Check out Common Fitness Blunders Part 1 for Blunders 1 and 2. |
Blunder #3: Believing the Myths
There are too many to count. Fitness myths are created for many reasons, but are mainly the result of people unknowingly spreading inaccurate information. Sometimes they are blatant sales approaches to try to get you to buy the latest book, training sessions, or exercise contraption.
There is no miracle solution. The great thing about exercise, just like life, is that there are many different ways to success. Figure out a way that works for you, but don’t fall into the trap and believe these myths.
Myth #1: You will burn more fat if you exercise at a slower intensity. I’m not sure how this started. Maybe the theory behind it believes that exercising at a slow intensity will help you sustain your exercise and create consistency-- which, again, is very important. The problem is you will only condition yourself at a very low level, which won’t help you burn the necessary calories you need to lose weight. Yes, it’s good to start out with this theory in mind so you don’t burn yourself out. But it’s paramount that you increase your intensity over time.
Myth #2: Use light weight to tone your muscles. This always seems to imply that you shouldn’t lift more than what you consider "light". Maybe it’s 5, 10, or even 15 pounds, but you shouldn’t necessarily put a limit on what you should lift. Instead you should put a minimum and maximum on how many times you perform an exercise. Weight should always be relative to how many repetitions you can do. If you can only do 4-6 reps with proper form, the weight is too heavy. If you can do 15-20 reps and feel like you could easily do more, even if you are lifting 100 lbs, you are using a weight that is too light. This doesn’t mean you have to push yourself so hard that you don’t want to ever exercise again. But you should push yourself to the point where you couldn’t do another rep without breaking form the majority of the time if you want to achieve a toned body. Of course, beginners are recommended to work your way up to this point.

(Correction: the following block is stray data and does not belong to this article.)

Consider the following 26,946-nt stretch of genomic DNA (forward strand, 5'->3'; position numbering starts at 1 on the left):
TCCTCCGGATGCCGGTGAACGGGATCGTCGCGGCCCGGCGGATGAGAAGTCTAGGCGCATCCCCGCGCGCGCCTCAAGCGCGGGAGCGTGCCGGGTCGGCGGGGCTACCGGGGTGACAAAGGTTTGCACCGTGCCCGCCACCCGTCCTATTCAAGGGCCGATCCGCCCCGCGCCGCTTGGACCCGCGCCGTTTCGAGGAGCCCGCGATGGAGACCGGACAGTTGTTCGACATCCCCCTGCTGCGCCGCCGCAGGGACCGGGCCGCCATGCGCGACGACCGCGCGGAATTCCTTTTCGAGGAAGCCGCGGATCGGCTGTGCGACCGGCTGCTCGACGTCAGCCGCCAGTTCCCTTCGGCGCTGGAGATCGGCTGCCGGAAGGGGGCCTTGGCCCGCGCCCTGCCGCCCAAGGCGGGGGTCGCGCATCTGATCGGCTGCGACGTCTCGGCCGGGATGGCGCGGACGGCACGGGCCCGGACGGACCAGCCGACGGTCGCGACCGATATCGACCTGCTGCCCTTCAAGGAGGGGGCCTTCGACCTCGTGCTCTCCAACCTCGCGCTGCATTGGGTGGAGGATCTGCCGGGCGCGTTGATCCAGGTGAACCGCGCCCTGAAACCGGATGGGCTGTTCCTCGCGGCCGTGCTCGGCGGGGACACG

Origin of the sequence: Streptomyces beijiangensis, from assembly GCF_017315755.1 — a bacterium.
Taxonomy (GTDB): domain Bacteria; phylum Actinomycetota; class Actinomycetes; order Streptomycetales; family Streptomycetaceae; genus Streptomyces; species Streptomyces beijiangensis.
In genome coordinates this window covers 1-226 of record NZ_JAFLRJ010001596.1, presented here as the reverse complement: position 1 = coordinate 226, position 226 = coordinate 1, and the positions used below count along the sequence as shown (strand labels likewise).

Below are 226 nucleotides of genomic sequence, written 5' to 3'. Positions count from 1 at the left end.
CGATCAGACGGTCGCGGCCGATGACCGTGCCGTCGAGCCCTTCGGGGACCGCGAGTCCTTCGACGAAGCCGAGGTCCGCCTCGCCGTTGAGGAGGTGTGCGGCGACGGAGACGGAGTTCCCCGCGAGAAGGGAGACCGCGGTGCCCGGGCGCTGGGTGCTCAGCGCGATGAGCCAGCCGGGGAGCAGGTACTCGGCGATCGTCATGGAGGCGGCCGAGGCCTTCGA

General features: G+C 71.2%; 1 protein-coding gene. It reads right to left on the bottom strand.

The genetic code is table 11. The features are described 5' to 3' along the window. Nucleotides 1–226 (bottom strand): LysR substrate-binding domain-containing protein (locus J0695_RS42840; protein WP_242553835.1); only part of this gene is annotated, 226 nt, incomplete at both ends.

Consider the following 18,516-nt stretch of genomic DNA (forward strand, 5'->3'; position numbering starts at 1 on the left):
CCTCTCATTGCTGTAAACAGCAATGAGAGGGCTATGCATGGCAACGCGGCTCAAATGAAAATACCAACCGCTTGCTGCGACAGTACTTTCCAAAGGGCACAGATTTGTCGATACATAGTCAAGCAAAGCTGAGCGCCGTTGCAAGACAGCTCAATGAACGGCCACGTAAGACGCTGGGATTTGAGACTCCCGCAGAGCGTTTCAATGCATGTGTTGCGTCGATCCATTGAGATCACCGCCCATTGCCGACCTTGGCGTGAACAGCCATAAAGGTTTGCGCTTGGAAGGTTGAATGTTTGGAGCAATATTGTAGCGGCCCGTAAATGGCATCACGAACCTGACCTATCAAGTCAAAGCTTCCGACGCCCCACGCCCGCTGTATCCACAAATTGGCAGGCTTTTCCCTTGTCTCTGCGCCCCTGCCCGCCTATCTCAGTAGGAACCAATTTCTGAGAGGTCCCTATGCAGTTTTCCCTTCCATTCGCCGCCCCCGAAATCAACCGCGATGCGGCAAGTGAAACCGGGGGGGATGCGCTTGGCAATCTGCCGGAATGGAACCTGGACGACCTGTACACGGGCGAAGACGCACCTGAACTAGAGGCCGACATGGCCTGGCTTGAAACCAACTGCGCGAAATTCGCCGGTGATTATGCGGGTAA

Myth #3: Abdominal exercises will help get rid of the fat around your belly. The key to lowering your body fat is burning calories. The best way to torch calories is through cardio. The core muscles are very important to strengthen but unfortunately you don’t burn many calories by working them. Therefore, spending most of your exercise time each workout on abdominal exercises doesn’t make sense. You will burn many more calories and lose overall body fat in all areas of your body by working your larger muscle groups… quadriceps, upper back, chest, shoulders and hamstring/buttocks. Riding a bike, running on a treadmill, or doing the elliptical works all of these large muscle groups, but it’s also important to add a bit more resistance with strength training exercises.
Article created on: 1/19/2005